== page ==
May 1, 2013 by toursbybecca
Washington, DC is a wonderful city to visit for many reasons but one of the major advantages of taking a trip to our nation’s capital is its public transportation system. The Metro is a rapid rail system (it’s not really a subway because it’s not always underground) that extends into Virginia, Maryland, and throughout the District to provide you a chance to get where you need to go safely, quickly, inexpensively, and without having to worry about driving and parking!
There are many benefits to utilizing the Metro during your visit – and also a few things you should watch out for. A little bit of preparation and knowledge of the system will go a long way in making your trip more enjoyable, cost-effective, and pleasant to the locals who are used to riding daily!
1. Know your route. Visit Metro’s website in advance to familiarize yourself with where you’ll be staying and what sites you’ll be visiting. Chances are, you’ll often be trying to get to stations near popular sites on the National Mall – getting off at Smithsonian, Federal Triangle, L’Enfant Plaza, or National Archives will all get you within walking distance of most places you want to see without having to change lines. Make note of the nearest station (or two) near your hotel so you’re able to get back quickly. Metro Etiquette has a great beginner’s guide to help get you oriented for your public transportation experience!
2. Go paperless. Another reason to know where you’ll likely be traveling to is you need to estimate what you might spend on Metro fares. You can always walk into a station and buy a paper farecard for any trip, but that will cost you a $1 fee per trip. If you plan to ride more than 3 or 4 times, invest in a SmarTrip card (one for each person traveling with you!) The card costs $5 but it gets you lower fares, can be reloaded online, and can be replaced if lost or stolen. Depending on the length of your visit and how often you’ll be riding, one of the day or week passes might be a bargain. Also, you can register your card online to earn a $3 rebate on the card cost, track your balance, add money via the website or app, and to report your card missing or stolen if needed. Plus the card never expires!
3. There’s an app for that. Preparing your Metro travels before you leave home is useful, but what about when you’re out and about? Metro’s mobile site can tell you at a glance what route to take, how much it will cost, and when the next trains leave all at the touch of a fingertip. You might also try a third-party app to enhance your experience. App Advice has a great list of apps, while the new Metro Master has quickly become a favorite.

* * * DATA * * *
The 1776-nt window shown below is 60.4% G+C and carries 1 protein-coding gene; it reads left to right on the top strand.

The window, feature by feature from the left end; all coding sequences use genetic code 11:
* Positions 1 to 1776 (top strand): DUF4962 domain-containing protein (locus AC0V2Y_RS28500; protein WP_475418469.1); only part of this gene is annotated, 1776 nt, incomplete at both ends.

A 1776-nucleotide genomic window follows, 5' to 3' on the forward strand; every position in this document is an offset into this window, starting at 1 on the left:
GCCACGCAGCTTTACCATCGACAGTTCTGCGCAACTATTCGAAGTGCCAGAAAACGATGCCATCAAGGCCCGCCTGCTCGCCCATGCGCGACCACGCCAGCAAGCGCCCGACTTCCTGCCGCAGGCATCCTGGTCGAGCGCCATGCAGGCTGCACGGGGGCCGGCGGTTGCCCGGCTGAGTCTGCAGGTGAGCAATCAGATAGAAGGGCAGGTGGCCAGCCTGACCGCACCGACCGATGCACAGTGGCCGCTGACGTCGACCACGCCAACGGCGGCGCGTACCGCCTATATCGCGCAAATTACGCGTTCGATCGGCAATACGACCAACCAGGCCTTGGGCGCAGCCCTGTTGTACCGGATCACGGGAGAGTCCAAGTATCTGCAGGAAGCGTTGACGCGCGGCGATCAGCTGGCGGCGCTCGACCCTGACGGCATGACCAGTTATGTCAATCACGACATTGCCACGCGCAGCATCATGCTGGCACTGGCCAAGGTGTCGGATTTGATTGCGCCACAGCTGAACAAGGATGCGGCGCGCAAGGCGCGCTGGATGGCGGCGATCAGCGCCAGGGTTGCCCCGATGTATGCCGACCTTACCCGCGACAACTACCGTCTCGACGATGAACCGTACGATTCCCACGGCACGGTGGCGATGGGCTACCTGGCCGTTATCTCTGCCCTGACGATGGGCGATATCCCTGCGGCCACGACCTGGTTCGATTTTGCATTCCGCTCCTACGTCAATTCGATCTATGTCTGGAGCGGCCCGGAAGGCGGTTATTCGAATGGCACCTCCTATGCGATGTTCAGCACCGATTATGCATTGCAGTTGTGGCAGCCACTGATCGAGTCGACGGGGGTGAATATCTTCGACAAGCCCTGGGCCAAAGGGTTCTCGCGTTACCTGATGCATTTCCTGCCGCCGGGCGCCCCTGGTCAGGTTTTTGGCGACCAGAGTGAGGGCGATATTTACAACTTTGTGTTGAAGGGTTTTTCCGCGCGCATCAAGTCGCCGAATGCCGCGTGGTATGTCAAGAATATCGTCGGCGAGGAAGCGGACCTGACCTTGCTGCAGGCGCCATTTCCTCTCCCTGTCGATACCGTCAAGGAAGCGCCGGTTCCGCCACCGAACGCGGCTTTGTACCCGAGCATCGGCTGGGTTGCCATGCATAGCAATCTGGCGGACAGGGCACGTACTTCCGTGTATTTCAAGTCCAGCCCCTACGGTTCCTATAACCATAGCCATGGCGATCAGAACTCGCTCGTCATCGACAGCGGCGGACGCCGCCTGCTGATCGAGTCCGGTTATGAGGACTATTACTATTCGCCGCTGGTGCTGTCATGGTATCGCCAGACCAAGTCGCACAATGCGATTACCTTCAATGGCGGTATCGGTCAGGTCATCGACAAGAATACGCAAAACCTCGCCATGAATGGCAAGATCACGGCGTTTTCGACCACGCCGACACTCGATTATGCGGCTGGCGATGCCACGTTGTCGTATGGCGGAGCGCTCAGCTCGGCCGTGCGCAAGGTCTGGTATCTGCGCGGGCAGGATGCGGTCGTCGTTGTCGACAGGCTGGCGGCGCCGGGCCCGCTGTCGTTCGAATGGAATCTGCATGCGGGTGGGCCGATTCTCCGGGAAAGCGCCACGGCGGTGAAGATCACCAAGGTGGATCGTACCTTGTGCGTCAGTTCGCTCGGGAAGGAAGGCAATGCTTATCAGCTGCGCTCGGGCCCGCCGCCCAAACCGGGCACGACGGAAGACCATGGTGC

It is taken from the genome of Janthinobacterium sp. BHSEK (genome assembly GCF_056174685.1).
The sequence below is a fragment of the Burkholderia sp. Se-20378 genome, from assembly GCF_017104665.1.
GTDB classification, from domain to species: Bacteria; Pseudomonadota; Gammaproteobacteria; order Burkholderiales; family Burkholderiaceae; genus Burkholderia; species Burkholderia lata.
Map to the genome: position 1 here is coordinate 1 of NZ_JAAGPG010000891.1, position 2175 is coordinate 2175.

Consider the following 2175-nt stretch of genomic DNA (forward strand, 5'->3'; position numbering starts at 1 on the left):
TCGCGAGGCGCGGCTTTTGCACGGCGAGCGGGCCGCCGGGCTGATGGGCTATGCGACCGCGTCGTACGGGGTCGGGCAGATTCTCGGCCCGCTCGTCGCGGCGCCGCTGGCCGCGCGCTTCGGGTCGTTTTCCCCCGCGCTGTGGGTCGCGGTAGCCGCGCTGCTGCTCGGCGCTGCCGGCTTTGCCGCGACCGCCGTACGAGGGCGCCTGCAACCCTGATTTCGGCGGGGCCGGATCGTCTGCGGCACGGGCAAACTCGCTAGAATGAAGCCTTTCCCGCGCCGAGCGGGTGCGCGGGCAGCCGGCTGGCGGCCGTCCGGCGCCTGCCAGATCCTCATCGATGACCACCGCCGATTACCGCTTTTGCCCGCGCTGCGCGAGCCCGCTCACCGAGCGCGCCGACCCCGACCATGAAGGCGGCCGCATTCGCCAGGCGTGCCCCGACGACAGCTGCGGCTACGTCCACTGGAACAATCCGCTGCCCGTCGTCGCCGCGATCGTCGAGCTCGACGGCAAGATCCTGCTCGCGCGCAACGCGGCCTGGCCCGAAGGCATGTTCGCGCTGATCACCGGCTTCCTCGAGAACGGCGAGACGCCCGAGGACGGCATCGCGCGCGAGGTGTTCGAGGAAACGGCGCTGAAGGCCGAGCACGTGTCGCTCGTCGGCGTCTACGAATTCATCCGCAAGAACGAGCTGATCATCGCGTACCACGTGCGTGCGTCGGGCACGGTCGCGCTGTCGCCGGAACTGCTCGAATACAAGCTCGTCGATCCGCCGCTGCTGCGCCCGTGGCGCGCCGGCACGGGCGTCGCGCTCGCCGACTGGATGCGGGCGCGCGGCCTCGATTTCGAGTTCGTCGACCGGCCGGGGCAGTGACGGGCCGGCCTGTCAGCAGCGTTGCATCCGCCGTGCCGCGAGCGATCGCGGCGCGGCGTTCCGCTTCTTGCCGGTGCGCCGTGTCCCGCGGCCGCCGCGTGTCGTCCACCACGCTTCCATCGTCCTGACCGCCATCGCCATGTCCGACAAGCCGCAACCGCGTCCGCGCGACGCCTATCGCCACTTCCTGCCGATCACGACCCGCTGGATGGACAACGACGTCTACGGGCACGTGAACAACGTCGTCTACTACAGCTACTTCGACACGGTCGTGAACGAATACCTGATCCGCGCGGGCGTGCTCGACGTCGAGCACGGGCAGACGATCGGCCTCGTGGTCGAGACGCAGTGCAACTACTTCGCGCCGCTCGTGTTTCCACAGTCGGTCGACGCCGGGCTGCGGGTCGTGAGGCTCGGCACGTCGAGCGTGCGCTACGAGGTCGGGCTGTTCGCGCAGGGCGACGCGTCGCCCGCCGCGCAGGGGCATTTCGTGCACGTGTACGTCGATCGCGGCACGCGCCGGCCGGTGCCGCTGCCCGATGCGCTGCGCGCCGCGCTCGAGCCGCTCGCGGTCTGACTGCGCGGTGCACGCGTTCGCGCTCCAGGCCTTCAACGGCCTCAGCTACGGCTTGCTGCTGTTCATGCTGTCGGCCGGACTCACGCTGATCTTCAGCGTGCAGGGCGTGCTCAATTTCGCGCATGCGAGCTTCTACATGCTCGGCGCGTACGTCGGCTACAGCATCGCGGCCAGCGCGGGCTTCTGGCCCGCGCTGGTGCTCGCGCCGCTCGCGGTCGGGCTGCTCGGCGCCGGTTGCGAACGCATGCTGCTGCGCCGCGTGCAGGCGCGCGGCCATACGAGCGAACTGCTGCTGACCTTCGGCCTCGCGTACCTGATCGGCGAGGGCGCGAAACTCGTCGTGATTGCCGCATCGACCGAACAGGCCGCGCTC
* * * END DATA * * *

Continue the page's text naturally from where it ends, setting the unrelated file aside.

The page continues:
4. No food – no joke! If you’ve ever seen photos of DC’s rail system and compared to some other cities, you may be impressed with how clean it is. One of the major reasons the system looks as good as it does is Metro has a no food or drink policy. Bottled water is generally okay but any other food you have should be wrapped up and stored during your trip. It can be an inconvenience but it’s worth not having to worry about rats.
5. Get ON the road. When we talk about Metro, it’s often assumed that it’s just the rail system but WMATA also includes the massive bus transportation options in the city. If you’re transferring to/from a station to a bus, there is a 50 cent discount; you get free bus-to-bus transfer within two hours. If road traffic is light or you have a short distance to travel, a bus can often be a faster, less expensive option – plus you get the benefit of seeing the city fly by you. In particular, the DC Circulator can be a great resource for traveling within downtown DC.
6. Walk left, stand right. If you want to make every other Metro rider love you, obey our basic tenet of escalator etiquette – walk on the left side, stand on the right. If you have luggage, bags, kids, pets, etc with you, try to keep them on the right side so the left side is clear for walkers. You are likely on vacation when here and may not have a tight schedule but someone who needs to catch the train leaving in one minute in order to make a business appointment or graduate class will thank you for letting them through!
7. Delays happen. The Metro is a public transit system and as such, delays are part of the game. You can minimize delays by traveling during non-peak hours and by following WMATA on Twitter to stay aware of delays as they happen. Be aware that many weekends include track work, which is listed on the Metro website and can cause delays. If you have an appointment you must make (Capitol Tour, dinner reservations, a special performance), factor in a little extra time for the ride just in case.
8. Enjoy the ride. One of my favorite things about riding Metro is I tend to meet a lot of great people (the DC tour guide name badge often acts as an icebreaker.) If your neighbor feels like chatting, don’t be afraid to ask about the city – locals love to share their favorite spots. If you want to kick back and enjoy 15 or 20 minutes off your feet, put on your headphones and veg out. Take advantage of the free Express newspaper, available at every station – it’s a modified version of the Washington Post that can give you a bit of the day’s news as well as events and happenings around town. Mostly, be respectful of other riders, throw on a smile, and have a great Metro trip!
If you have any questions or great stories about Metro transit, email me at toursbybecca [at] gmail [dot] com or leave them in the comments!